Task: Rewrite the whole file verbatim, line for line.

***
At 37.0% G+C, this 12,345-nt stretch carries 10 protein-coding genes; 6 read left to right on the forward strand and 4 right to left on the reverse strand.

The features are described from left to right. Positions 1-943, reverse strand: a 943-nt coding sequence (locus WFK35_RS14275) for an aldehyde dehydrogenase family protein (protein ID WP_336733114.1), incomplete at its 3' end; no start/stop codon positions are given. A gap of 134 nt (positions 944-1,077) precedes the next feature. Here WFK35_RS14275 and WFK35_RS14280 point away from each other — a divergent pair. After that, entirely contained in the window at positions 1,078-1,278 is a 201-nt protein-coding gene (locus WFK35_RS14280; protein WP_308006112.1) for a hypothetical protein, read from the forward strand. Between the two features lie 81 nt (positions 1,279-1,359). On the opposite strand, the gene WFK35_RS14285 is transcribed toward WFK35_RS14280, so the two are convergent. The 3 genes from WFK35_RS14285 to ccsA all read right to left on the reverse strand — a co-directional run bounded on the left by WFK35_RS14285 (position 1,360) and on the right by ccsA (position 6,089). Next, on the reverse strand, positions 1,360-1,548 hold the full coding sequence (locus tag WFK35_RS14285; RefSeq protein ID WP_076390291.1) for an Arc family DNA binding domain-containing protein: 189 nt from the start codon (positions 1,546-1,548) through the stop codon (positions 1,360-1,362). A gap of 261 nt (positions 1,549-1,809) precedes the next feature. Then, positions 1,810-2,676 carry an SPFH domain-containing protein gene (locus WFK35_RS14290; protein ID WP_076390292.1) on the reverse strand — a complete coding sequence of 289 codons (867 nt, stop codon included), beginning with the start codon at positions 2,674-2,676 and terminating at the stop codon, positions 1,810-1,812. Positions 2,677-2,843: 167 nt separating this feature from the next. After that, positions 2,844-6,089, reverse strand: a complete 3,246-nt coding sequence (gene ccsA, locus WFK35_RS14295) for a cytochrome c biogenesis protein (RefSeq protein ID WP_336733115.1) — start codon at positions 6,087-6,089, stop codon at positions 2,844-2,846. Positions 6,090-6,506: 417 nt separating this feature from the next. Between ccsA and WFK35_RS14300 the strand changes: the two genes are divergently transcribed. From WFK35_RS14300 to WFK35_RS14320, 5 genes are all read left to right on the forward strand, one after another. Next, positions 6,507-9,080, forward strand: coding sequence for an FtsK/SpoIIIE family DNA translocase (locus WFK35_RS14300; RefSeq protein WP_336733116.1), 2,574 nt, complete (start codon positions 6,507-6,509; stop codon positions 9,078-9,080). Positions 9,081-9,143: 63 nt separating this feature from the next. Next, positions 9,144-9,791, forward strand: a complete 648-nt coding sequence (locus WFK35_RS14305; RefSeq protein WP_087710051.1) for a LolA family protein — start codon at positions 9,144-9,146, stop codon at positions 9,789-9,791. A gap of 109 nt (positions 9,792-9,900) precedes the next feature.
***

At 37.0% G+C, this 12,345-nt stretch carries 10 protein-coding genes; 6 read left to right on the forward strand and 4 right to left on the reverse strand.

The features are described from left to right. Positions 1-943, reverse strand: a 943-nt coding sequence (locus WFK35_RS14275) for an aldehyde dehydrogenase family protein (protein ID WP_336733114.1), incomplete at its 3' end; no start/stop codon positions are given. A gap of 134 nt (positions 944-1,077) precedes the next feature. Here WFK35_RS14275 and WFK35_RS14280 point away from each other — a divergent pair. After that, entirely contained in the window at positions 1,078-1,278 is a 201-nt protein-coding gene (locus WFK35_RS14280; protein WP_308006112.1) for a hypothetical protein, read from the forward strand. Between the two features lie 81 nt (positions 1,279-1,359). On the opposite strand, the gene WFK35_RS14285 is transcribed toward WFK35_RS14280, so the two are convergent. The 3 genes from WFK35_RS14285 to ccsA all read right to left on the reverse strand — a co-directional run bounded on the left by WFK35_RS14285 (position 1,360) and on the right by ccsA (position 6,089). Next, on the reverse strand, positions 1,360-1,548 hold the full coding sequence (locus tag WFK35_RS14285; RefSeq protein ID WP_076390291.1) for an Arc family DNA binding domain-containing protein: 189 nt from the start codon (positions 1,546-1,548) through the stop codon (positions 1,360-1,362). A gap of 261 nt (positions 1,549-1,809) precedes the next feature. Then, positions 1,810-2,676 carry an SPFH domain-containing protein gene (locus WFK35_RS14290; protein ID WP_076390292.1) on the reverse strand — a complete coding sequence of 289 codons (867 nt, stop codon included), beginning with the start codon at positions 2,674-2,676 and terminating at the stop codon, positions 1,810-1,812. Positions 2,677-2,843: 167 nt separating this feature from the next. After that, positions 2,844-6,089, reverse strand: a complete 3,246-nt coding sequence (gene ccsA, locus WFK35_RS14295) for a cytochrome c biogenesis protein (RefSeq protein ID WP_336733115.1) — start codon at positions 6,087-6,089, stop codon at positions 2,844-2,846. Positions 6,090-6,506: 417 nt separating this feature from the next. Between ccsA and WFK35_RS14300 the strand changes: the two genes are divergently transcribed. From WFK35_RS14300 to WFK35_RS14320, 5 genes are all read left to right on the forward strand, one after another. Next, positions 6,507-9,080, forward strand: coding sequence for an FtsK/SpoIIIE family DNA translocase (locus WFK35_RS14300; RefSeq protein WP_336733116.1), 2,574 nt, complete (start codon positions 6,507-6,509; stop codon positions 9,078-9,080). Positions 9,081-9,143: 63 nt separating this feature from the next. Next, positions 9,144-9,791, forward strand: a complete 648-nt coding sequence (locus WFK35_RS14305; RefSeq protein WP_087710051.1) for a LolA family protein — start codon at positions 9,144-9,146, stop codon at positions 9,789-9,791. A gap of 109 nt (positions 9,792-9,900) precedes the next feature.